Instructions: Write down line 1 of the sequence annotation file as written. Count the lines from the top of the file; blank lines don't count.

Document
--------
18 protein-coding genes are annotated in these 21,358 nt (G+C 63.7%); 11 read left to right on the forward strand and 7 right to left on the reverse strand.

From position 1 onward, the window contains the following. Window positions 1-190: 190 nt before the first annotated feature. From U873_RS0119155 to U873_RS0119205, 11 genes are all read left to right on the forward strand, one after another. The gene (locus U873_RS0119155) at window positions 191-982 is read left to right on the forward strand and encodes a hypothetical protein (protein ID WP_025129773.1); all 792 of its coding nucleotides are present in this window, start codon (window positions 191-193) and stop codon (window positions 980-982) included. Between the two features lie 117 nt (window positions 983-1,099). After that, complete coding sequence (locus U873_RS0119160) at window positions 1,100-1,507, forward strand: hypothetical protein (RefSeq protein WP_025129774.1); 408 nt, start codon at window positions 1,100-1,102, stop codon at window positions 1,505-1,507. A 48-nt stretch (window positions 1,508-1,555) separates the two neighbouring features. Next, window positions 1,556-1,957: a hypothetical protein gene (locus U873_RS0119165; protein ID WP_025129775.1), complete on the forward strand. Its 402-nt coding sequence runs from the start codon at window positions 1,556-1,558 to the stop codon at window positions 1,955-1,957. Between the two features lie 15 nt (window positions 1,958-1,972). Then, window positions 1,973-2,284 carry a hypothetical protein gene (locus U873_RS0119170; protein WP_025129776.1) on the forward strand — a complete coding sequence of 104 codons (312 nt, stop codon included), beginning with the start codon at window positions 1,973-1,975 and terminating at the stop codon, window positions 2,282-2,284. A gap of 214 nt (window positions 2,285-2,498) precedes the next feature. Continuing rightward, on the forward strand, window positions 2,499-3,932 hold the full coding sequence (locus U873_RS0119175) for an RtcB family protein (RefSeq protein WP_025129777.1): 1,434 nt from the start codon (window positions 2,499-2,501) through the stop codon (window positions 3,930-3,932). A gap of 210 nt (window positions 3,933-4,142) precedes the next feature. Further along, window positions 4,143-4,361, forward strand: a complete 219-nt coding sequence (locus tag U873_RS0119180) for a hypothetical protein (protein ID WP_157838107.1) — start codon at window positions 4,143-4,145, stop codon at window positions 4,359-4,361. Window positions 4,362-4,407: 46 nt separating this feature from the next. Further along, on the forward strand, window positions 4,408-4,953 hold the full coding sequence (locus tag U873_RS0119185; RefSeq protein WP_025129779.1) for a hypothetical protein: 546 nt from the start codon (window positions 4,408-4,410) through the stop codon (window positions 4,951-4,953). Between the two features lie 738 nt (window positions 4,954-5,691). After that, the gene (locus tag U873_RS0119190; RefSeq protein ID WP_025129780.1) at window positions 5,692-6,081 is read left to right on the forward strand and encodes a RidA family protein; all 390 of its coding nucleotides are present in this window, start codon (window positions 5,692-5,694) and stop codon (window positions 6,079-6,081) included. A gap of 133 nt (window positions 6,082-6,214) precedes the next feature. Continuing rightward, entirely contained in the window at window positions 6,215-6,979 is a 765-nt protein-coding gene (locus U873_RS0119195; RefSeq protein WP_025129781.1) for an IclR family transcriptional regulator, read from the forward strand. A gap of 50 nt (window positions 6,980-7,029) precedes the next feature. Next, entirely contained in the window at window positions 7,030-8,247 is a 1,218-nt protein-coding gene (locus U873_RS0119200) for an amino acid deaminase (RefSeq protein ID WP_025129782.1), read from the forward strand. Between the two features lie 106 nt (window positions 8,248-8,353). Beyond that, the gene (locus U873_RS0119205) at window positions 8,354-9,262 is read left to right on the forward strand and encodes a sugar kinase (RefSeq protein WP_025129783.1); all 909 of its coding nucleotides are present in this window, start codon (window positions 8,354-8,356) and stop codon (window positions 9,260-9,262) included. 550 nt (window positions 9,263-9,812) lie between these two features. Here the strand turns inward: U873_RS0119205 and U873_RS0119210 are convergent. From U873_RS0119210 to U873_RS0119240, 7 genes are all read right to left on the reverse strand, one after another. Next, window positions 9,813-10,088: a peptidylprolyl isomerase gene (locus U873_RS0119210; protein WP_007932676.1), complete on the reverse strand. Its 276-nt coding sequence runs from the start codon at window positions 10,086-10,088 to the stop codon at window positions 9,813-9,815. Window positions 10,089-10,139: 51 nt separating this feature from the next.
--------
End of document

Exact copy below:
18 protein-coding genes are annotated in these 21,358 nt (G+C 63.7%); 11 read left to right on the forward strand and 7 right to left on the reverse strand.